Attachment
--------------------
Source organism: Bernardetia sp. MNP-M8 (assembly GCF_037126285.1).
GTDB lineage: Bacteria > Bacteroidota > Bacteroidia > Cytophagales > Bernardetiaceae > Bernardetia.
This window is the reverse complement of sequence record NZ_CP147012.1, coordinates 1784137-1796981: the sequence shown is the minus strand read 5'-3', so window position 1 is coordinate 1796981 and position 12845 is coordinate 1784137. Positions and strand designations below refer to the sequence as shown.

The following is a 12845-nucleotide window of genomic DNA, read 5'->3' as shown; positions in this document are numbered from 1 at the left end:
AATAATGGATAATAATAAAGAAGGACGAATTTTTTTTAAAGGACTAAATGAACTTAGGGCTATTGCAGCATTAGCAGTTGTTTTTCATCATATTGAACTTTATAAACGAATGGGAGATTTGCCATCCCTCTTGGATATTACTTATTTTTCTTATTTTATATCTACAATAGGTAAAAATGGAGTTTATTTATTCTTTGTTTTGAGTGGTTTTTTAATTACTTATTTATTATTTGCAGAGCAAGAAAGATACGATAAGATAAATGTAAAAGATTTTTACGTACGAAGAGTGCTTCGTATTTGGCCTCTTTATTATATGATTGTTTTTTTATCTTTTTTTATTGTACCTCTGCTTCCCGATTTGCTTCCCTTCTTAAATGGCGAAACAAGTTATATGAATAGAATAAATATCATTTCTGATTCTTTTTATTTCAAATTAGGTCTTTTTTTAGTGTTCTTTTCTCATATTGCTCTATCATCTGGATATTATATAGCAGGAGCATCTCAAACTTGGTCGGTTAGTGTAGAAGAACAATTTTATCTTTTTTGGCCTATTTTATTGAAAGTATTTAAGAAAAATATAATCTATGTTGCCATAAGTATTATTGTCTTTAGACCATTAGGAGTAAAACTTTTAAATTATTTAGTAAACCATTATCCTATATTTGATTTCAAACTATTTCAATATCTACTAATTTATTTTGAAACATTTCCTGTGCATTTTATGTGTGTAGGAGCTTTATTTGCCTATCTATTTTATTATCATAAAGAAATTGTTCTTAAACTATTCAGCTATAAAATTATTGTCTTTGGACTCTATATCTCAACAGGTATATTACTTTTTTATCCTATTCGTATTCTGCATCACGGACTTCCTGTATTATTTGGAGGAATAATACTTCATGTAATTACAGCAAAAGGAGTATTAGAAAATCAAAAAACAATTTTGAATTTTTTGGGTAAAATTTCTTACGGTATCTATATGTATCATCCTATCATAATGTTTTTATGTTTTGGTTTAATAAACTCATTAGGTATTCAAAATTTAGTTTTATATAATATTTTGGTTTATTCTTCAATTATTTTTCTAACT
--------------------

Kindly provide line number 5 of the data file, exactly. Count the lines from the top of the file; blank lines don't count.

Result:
AATAATGGATAATAATAAAGAAGGACGAATTTTTTTTAAAGGACTAAATGAACTTAGGGCTATTGCAGCATTAGCAGTTGTTTTTCATCATATTGAACTTTATAAACGAATGGGAGATTTGCCATCCCTCTTGGATATTACTTATTTTTCTTATTTTATATCTACAATAGGTAAAAATGGAGTTTATTTATTCTTTGTTTTGAGTGGTTTTTTAATTACTTATTTATTATTTGCAGAGCAAGAAAGATACGATAAGATAAATGTAAAAGATTTTTACGTACGAAGAGTGCTTCGTATTTGGCCTCTTTATTATATGATTGTTTTTTTATCTTTTTTTATTGTACCTCTGCTTCCCGATTTGCTTCCCTTCTTAAATGGCGAAACAAGTTATATGAATAGAATAAATATCATTTCTGATTCTTTTTATTTCAAATTAGGTCTTTTTTTAGTGTTCTTTTCTCATATTGCTCTATCATCTGGATATTATATAGCAGGAGCATCTCAAACTTGGTCGGTTAGTGTAGAAGAACAATTTTATCTTTTTTGGCCTATTTTATTGAAAGTATTTAAGAAAAATATAATCTATGTTGCCATAAGTATTATTGTCTTTAGACCATTAGGAGTAAAACTTTTAAATTATTTAGTAAACCATTATCCTATATTTGATTTCAAACTATTTCAATATCTACTAATTTATTTTGAAACATTTCCTGTGCATTTTATGTGTGTAGGAGCTTTATTTGCCTATCTATTTTATTATCATAAAGAAATTGTTCTTAAACTATTCAGCTATAAAATTATTGTCTTTGGACTCTATATCTCAACAGGTATATTACTTTTTTATCCTATTCGTATTCTGCATCACGGACTTCCTGTATTATTTGGAGGAATAATACTTCATGTAATTACAGCAAAAGGAGTATTAGAAAATCAAAAAACAATTTTGAATTTTTTGGGTAAAATTTCTTACGGTATCTATATGTATCATCCTATCATAATGTTTTTATGTTTTGGTTTAATAAACTCATTAGGTATTCAAAATTTAGTTTTATATAATATTTTGGTTTATTCTTCAATTATTTTTCTAACT